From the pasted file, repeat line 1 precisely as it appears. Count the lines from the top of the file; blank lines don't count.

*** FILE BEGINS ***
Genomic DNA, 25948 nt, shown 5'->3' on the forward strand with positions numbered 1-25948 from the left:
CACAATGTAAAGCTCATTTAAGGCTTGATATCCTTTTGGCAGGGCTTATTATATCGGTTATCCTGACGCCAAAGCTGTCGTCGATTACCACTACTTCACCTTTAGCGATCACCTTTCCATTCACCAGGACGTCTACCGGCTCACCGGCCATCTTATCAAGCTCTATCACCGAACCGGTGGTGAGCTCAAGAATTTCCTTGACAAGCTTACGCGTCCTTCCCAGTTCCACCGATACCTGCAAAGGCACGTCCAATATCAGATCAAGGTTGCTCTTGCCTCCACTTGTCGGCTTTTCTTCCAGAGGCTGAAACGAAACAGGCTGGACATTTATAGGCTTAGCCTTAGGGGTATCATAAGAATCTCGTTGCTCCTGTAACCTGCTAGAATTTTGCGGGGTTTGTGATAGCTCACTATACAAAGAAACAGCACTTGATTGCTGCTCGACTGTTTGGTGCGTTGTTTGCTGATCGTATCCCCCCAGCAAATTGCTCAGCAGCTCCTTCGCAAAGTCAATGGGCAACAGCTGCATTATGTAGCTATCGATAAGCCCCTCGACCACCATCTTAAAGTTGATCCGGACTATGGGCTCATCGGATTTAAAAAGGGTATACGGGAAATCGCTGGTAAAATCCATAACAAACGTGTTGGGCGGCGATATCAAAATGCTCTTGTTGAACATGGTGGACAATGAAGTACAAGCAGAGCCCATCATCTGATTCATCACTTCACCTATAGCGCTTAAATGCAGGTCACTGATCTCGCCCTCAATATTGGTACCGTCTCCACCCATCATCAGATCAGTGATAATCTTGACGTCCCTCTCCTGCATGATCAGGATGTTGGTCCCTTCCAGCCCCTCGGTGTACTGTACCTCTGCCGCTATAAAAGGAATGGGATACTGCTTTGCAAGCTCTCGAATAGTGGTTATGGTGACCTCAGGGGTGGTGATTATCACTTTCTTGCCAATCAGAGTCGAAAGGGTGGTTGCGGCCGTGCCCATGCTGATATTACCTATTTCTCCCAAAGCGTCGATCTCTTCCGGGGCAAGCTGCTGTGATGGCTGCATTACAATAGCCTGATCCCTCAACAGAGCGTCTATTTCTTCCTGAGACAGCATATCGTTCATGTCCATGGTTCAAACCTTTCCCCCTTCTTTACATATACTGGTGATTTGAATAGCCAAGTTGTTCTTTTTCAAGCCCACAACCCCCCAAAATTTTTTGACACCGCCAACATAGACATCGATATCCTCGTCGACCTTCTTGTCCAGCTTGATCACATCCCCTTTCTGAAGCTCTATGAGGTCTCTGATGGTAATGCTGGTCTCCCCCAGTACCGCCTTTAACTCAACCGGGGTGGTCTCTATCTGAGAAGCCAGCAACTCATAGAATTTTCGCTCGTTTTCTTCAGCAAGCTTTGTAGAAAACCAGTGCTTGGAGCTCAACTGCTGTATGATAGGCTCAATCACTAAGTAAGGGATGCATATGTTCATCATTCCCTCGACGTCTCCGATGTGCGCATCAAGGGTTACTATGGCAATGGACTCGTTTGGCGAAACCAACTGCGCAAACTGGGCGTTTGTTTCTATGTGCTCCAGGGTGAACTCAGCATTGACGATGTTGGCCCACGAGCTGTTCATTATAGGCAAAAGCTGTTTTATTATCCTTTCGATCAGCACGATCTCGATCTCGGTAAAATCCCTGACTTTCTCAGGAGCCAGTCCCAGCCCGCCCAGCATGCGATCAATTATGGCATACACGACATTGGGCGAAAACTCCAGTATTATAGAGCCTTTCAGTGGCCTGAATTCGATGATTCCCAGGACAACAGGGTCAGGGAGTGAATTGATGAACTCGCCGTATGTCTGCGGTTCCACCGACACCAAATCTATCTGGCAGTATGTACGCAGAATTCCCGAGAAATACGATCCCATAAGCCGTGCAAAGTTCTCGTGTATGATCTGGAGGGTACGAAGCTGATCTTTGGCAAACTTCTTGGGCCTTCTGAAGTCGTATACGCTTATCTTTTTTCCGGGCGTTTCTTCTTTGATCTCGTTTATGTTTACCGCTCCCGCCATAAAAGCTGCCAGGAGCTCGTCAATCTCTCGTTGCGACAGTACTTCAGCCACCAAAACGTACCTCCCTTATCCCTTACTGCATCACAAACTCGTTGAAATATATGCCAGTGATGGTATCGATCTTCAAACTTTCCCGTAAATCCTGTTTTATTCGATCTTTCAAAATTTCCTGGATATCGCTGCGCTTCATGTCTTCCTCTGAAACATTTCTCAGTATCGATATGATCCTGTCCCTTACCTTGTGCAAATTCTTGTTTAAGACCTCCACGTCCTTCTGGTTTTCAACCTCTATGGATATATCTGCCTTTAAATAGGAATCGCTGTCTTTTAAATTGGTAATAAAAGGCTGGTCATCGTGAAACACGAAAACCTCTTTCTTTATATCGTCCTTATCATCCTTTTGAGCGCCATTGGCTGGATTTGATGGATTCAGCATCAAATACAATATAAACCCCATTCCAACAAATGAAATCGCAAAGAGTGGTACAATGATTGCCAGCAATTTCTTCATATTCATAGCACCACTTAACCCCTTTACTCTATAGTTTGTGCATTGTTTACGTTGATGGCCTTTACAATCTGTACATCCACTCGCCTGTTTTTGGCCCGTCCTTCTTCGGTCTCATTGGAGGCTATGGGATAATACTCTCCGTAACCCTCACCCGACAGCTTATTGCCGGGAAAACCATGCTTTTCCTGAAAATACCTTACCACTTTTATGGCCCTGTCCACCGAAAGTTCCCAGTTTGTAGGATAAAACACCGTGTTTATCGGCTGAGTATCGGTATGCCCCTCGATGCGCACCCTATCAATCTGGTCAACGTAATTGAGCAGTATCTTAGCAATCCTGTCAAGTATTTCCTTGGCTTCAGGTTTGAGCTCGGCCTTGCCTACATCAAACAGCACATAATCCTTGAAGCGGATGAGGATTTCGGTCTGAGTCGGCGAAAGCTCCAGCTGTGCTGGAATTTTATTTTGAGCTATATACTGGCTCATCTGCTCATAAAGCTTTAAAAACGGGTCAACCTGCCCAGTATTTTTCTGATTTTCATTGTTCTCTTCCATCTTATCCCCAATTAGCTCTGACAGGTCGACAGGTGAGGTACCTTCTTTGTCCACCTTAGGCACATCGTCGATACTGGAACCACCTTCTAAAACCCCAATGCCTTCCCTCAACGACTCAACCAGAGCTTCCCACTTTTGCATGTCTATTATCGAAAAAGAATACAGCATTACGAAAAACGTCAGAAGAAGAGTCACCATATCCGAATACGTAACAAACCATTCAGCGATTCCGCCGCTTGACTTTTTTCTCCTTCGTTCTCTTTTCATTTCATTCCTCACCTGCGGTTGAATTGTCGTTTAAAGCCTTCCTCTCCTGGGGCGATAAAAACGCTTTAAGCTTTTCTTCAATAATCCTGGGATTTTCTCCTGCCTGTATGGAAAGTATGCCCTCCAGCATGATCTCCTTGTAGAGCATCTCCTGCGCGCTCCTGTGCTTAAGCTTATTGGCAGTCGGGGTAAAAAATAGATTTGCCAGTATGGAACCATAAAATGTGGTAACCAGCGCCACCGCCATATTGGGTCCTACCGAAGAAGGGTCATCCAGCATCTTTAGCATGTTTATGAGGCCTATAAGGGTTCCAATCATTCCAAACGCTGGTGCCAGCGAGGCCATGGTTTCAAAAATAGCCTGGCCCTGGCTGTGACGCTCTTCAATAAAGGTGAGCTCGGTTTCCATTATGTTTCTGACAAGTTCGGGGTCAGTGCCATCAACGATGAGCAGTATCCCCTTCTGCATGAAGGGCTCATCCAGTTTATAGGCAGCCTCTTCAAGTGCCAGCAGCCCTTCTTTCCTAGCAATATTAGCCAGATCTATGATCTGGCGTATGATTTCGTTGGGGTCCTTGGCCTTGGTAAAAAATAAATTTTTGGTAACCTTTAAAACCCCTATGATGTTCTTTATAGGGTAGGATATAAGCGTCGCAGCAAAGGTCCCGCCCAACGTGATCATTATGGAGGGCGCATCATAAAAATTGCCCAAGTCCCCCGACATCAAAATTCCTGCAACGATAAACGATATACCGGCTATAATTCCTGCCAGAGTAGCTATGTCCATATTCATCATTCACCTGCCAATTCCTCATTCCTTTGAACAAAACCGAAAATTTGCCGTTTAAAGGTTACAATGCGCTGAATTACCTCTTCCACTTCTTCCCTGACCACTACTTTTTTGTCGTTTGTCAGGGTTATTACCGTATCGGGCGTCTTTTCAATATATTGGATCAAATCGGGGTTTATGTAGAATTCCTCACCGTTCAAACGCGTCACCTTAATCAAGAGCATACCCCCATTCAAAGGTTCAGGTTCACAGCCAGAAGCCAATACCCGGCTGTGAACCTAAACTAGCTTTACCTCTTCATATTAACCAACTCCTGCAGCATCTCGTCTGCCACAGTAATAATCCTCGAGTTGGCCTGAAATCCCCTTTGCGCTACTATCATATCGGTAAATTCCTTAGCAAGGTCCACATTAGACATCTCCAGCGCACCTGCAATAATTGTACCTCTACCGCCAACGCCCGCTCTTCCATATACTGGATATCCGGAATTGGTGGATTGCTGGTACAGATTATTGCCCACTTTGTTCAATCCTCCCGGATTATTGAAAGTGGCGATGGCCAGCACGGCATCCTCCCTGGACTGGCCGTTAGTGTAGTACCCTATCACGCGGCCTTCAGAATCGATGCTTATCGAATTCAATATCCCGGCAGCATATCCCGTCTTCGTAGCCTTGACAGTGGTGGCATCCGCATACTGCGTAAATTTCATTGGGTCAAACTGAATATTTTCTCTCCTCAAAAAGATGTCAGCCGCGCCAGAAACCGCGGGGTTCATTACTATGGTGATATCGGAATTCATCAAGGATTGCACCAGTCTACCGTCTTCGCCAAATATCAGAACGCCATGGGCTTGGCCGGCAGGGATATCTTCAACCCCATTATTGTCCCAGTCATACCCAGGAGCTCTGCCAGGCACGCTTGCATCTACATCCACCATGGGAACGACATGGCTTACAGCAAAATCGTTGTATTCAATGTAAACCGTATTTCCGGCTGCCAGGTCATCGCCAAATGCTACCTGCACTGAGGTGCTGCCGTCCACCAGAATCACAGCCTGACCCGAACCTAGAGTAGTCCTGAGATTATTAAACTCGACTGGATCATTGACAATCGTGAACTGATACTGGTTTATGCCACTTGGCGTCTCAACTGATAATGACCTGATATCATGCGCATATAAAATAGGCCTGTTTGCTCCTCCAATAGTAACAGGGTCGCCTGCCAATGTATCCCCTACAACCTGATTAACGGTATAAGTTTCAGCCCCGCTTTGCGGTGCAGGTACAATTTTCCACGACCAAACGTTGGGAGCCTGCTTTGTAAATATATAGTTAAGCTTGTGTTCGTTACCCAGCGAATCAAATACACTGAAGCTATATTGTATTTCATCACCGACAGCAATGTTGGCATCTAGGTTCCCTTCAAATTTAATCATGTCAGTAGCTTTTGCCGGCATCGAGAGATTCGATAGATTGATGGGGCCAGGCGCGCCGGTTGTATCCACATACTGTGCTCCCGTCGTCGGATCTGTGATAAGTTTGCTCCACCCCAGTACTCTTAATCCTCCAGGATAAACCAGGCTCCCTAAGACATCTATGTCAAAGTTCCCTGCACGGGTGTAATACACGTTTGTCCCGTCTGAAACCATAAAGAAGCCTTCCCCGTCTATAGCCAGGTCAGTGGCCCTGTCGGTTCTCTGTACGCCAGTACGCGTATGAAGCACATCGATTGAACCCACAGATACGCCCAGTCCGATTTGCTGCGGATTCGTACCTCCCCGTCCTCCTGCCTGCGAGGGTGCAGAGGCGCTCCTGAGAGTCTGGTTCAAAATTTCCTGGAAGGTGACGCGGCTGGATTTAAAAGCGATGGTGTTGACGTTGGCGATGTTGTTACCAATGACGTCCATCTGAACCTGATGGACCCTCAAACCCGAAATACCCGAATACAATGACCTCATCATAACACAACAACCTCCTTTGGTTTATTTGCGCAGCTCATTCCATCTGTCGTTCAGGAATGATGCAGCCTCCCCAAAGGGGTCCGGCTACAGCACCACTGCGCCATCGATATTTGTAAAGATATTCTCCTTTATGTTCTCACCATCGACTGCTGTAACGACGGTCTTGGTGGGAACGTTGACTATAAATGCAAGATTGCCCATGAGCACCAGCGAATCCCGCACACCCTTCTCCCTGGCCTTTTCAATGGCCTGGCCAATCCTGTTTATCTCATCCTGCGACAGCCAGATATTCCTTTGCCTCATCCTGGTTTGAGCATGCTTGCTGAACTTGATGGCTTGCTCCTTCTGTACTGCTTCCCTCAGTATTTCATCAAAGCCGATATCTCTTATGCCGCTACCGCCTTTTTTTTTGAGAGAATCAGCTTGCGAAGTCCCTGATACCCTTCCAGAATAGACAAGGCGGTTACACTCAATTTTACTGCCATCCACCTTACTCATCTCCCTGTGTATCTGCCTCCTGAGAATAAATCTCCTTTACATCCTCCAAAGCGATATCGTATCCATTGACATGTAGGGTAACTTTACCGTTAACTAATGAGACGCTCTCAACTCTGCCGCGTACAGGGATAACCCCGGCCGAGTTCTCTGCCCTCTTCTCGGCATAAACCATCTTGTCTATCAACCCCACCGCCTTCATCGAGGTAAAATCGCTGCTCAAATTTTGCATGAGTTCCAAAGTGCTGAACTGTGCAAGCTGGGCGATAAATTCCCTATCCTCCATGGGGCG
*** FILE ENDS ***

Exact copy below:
Genomic DNA, 25948 nt, shown 5'->3' on the forward strand with positions numbered 1-25948 from the left: